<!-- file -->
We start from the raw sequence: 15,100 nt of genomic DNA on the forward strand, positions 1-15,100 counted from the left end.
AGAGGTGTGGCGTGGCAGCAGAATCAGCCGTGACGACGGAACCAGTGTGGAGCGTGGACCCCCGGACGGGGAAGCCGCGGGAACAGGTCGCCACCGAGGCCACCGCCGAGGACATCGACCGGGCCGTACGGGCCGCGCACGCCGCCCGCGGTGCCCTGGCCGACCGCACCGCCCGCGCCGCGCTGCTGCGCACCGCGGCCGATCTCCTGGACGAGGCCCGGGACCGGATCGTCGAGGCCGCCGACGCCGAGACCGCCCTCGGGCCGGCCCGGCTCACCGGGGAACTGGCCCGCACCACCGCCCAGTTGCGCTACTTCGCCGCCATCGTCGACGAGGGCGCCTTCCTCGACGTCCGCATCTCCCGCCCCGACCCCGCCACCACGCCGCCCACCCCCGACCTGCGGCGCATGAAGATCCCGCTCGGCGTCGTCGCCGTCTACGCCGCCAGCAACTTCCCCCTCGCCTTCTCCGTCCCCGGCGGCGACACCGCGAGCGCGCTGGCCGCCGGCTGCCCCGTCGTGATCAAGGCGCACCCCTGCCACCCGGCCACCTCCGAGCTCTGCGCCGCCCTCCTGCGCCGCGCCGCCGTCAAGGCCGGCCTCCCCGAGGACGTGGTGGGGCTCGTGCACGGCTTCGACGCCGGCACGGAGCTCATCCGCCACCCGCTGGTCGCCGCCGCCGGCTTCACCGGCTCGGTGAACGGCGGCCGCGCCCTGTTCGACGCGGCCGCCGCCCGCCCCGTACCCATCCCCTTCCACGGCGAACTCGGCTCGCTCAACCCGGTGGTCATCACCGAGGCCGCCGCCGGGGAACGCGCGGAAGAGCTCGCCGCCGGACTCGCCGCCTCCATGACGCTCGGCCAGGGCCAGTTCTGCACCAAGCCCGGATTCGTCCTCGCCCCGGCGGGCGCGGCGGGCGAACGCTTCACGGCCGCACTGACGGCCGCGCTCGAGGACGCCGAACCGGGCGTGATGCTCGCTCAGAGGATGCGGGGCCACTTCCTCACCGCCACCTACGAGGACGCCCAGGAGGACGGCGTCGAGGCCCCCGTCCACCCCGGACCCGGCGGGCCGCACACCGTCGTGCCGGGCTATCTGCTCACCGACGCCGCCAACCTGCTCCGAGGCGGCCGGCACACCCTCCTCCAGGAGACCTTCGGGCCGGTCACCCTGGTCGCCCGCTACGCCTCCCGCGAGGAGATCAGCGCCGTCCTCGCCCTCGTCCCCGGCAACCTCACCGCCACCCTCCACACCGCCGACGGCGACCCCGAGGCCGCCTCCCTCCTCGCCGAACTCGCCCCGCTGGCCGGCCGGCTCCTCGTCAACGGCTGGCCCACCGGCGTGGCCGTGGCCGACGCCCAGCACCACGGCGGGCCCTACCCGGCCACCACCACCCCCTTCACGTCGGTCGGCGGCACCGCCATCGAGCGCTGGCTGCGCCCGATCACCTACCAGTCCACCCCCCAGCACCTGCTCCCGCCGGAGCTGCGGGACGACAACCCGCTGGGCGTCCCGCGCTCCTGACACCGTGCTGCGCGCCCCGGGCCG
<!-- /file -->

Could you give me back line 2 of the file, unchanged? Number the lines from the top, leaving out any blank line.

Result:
AGAGGTGTGGCGTGGCAGCAGAATCAGCCGTGACGACGGAACCAGTGTGGAGCGTGGACCCCCGGACGGGGAAGCCGCGGGAACAGGTCGCCACCGAGGCCACCGCCGAGGACATCGACCGGGCCGTACGGGCCGCGCACGCCGCCCGCGGTGCCCTGGCCGACCGCACCGCCCGCGCCGCGCTGCTGCGCACCGCGGCCGATCTCCTGGACGAGGCCCGGGACCGGATCGTCGAGGCCGCCGACGCCGAGACCGCCCTCGGGCCGGCCCGGCTCACCGGGGAACTGGCCCGCACCACCGCCCAGTTGCGCTACTTCGCCGCCATCGTCGACGAGGGCGCCTTCCTCGACGTCCGCATCTCCCGCCCCGACCCCGCCACCACGCCGCCCACCCCCGACCTGCGGCGCATGAAGATCCCGCTCGGCGTCGTCGCCGTCTACGCCGCCAGCAACTTCCCCCTCGCCTTCTCCGTCCCCGGCGGCGACACCGCGAGCGCGCTGGCCGCCGGCTGCCCCGTCGTGATCAAGGCGCACCCCTGCCACCCGGCCACCTCCGAGCTCTGCGCCGCCCTCCTGCGCCGCGCCGCCGTCAAGGCCGGCCTCCCCGAGGACGTGGTGGGGCTCGTGCACGGCTTCGACGCCGGCACGGAGCTCATCCGCCACCCGCTGGTCGCCGCCGCCGGCTTCACCGGCTCGGTGAACGGCGGCCGCGCCCTGTTCGACGCGGCCGCCGCCCGCCCCGTACCCATCCCCTTCCACGGCGAACTCGGCTCGCTCAACCCGGTGGTCATCACCGAGGCCGCCGCCGGGGAACGCGCGGAAGAGCTCGCCGCCGGACTCGCCGCCTCCATGACGCTCGGCCAGGGCCAGTTCTGCACCAAGCCCGGATTCGTCCTCGCCCCGGCGGGCGCGGCGGGCGAACGCTTCACGGCCGCACTGACGGCCGCGCTCGAGGACGCCGAACCGGGCGTGATGCTCGCTCAGAGGATGCGGGGCCACTTCCTCACCGCCACCTACGAGGACGCCCAGGAGGACGGCGTCGAGGCCCCCGTCCACCCCGGACCCGGCGGGCCGCACACCGTCGTGCCGGGCTATCTGCTCACCGACGCCGCCAACCTGCTCCGAGGCGGCCGGCACACCCTCCTCCAGGAGACCTTCGGGCCGGTCACCCTGGTCGCCCGCTACGCCTCCCGCGAGGAGATCAGCGCCGTCCTCGCCCTCGTCCCCGGCAACCTCACCGCCACCCTCCACACCGCCGACGGCGACCCCGAGGCCGCCTCCCTCCTCGCCGAACTCGCCCCGCTGGCCGGCCGGCTCCTCGTCAACGGCTGGCCCACCGGCGTGGCCGTGGCCGACGCCCAGCACCACGGCGGGCCCTACCCGGCCACCACCACCCCCTTCACGTCGGTCGGCGGCACCGCCATCGAGCGCTGGCTGCGCCCGATCACCTACCAGTCCACCCCCCAGCACCTGCTCCCGCCGGAGCTGCGGGACGACAACCCGCTGGGCGTCCCGCGCTCCTGACACCGTGCTGCGCGCCCCGGGCCG